UK visa system ‘undermining’ student exchanges

A decline in exchange students coming to the UK amid tightened immigration rules may affect the success of the government Turing scheme, Universities UK has warned

The UK visa system is discouraging some foreign exchange students with high costs and strict language requirements, “undermining” the potential of the post-Brexit Turing scheme.

That is the warning from Universities UK (UUK) to the government as it urged reform to the points-based system to encourage year-long student stays. It argues that making year stays cheaper and easier would benefit UK students, universities and the economy.

At present, exchange students wanting to stay up to six months are eligible for the standard visitor visa, which entails an application fee of £95 – but no health surcharges or English language prerequisites. Those staying longer face a £348 application fee, a £470 health surcharge and must present proof of at least a level B2 Common European Framework of Reference for Languages (CEFR) in English.

A report prepared by UUK urges the government to allow students on year-long exchanges to apply under the terms of the standard, six-month visitor visa.

UUK – which represents 140 universities – said the rules discourage longer stays and undermine the attractiveness of the UK as a destination for European Union students, who faced no restrictions when the UK was an EU member, and non-EU international students, who are a competitive market for the UK to crack.

The Turing Scheme is unlike Erasmus+ it replaced in that it only funds outward bound student exchanges.

Universities that won funding from the government-funded post-Brexit exchange scheme struck individual exchange agreements with international universities, these deals typically requiring mutual reciprocity. UUK warns that dwindling numbers of international students could hamper UK student exchanges.

Exchange students open up places in other universities around the world for our students to spend time studying abroad
– Vivienne Stern, Universities UK International 

It also warns that for the visa system to replicate the benefit of Erasmus+ to UK universities, it must make it easy to attract international students who make campuses vibrant and international and contribute up to £470 million to the UK economy annually.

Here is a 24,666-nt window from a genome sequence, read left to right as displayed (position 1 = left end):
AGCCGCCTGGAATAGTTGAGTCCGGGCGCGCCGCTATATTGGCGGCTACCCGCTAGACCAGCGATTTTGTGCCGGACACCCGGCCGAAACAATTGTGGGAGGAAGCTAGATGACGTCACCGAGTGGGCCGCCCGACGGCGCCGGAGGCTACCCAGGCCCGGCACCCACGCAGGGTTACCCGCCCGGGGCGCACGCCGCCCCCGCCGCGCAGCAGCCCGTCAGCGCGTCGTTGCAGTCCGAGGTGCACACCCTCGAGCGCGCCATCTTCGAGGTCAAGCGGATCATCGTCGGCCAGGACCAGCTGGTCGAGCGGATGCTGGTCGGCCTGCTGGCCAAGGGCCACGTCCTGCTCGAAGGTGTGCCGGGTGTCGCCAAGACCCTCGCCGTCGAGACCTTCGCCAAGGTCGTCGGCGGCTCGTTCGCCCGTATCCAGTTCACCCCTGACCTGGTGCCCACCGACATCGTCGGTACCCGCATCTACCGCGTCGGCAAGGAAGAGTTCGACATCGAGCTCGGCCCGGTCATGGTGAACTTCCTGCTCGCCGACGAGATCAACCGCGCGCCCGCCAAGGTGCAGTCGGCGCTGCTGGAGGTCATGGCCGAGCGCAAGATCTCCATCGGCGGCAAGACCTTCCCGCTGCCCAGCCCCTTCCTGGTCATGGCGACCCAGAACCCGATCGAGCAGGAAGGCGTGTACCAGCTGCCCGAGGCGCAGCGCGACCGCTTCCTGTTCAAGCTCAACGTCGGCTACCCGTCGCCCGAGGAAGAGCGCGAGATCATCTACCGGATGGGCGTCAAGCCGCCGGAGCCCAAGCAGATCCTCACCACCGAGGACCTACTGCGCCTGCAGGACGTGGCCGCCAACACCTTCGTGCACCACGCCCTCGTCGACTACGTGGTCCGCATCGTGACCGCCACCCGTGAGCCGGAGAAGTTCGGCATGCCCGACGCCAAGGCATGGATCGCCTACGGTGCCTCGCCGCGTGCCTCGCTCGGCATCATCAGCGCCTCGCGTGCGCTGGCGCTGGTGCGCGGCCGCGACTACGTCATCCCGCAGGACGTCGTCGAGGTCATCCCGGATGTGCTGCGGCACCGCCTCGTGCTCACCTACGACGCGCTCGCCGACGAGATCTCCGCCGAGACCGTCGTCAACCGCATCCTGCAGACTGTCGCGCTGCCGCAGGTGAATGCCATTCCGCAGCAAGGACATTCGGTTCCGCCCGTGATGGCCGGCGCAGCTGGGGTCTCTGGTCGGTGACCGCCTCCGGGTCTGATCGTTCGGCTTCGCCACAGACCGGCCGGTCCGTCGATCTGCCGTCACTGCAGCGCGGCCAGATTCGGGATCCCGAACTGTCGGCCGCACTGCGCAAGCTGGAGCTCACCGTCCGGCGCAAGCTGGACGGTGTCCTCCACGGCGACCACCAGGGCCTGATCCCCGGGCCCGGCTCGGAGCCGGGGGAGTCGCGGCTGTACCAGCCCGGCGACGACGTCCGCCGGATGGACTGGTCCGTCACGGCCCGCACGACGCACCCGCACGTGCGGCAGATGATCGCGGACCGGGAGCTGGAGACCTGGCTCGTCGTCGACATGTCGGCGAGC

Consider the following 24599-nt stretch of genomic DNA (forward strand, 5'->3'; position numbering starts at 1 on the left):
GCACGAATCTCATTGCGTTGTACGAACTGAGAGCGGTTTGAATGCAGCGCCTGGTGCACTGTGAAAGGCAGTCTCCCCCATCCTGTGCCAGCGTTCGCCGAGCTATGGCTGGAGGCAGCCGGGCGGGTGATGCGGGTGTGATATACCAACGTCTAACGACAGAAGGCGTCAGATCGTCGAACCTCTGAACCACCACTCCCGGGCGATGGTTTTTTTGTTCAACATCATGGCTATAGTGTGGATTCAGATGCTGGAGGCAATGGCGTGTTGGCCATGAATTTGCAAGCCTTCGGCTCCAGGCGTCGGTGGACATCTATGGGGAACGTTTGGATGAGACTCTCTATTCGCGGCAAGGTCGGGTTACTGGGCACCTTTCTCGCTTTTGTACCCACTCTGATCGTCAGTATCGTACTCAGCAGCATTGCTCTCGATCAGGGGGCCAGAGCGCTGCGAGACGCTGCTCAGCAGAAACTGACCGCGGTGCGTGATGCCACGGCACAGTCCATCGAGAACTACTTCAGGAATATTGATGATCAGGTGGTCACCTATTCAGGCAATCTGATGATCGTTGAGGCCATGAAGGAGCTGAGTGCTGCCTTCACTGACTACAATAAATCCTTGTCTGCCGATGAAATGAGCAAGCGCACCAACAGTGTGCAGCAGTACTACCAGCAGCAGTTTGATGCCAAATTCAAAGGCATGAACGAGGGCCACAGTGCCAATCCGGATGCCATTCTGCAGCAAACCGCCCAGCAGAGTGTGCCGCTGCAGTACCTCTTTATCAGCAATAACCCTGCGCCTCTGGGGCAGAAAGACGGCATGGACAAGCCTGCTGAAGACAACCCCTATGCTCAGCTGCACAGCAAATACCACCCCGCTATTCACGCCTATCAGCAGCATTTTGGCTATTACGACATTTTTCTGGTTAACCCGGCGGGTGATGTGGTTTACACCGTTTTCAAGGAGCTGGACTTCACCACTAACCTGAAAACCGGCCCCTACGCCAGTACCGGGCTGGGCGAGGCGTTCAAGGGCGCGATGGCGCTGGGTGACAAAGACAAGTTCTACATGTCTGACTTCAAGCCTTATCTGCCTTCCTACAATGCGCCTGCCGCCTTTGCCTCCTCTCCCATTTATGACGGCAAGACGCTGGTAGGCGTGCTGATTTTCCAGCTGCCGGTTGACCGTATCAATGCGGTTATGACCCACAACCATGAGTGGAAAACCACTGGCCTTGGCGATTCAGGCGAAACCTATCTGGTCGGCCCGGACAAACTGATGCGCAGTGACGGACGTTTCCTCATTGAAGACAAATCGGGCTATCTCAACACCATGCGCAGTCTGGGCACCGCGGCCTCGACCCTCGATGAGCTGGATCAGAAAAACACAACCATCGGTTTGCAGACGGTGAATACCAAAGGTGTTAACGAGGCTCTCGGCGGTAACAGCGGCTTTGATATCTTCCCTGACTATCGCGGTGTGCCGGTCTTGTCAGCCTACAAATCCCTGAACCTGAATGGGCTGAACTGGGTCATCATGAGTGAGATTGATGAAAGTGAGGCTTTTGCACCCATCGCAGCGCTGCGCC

A survey of 32 universities this summer by UUK indicates that EU-domiciled students are already shifting from year-long placements to single-semester stays, with some opting out of visiting the UK altogether.

In the five years before Brexit, almost three-quarters (73%) of EU exchange students, who benefited from freedom of movement, came to the UK for a period of between 24 weeks to a year, compared to 55% of non-EU nationals, who always faced visa requirements. These figures are evidence, UUK says, that simpler immigration arrangements encourage longer-term stays.

The number of exchange students from “top markets in Asia grew significantly” between 2015 and 2020, by 22% – but could grow further, the UUK report suggests.

Vivienne Stern, director of Universities UK International, said: “International students who come to the UK on short term exchanges are important to the UK for a number of reasons.

“Like full degree students, they add to the diversity on our campuses and contribute to our economy by spending money on goods and services while they are here, but they also create opportunities for UK students. Exchange students open up places in other universities around the world for our students to spend time studying abroad.”

Maggie Wootton, study abroad operations manager at the University of Birmingham, said: “Incoming students are an integral part of international exchange programmes, unlocking study and work experiences for UK-based students at universities worldwide.

“Success of the Turing scheme depends on the availability of global placements for our students, meaning it is essential for the UK to be seen as an attractive destination of study.”


Related news: Capita to deliver Turing scheme

Read more: Turing Scheme: half of participants ‘disadvantaged students’, government says

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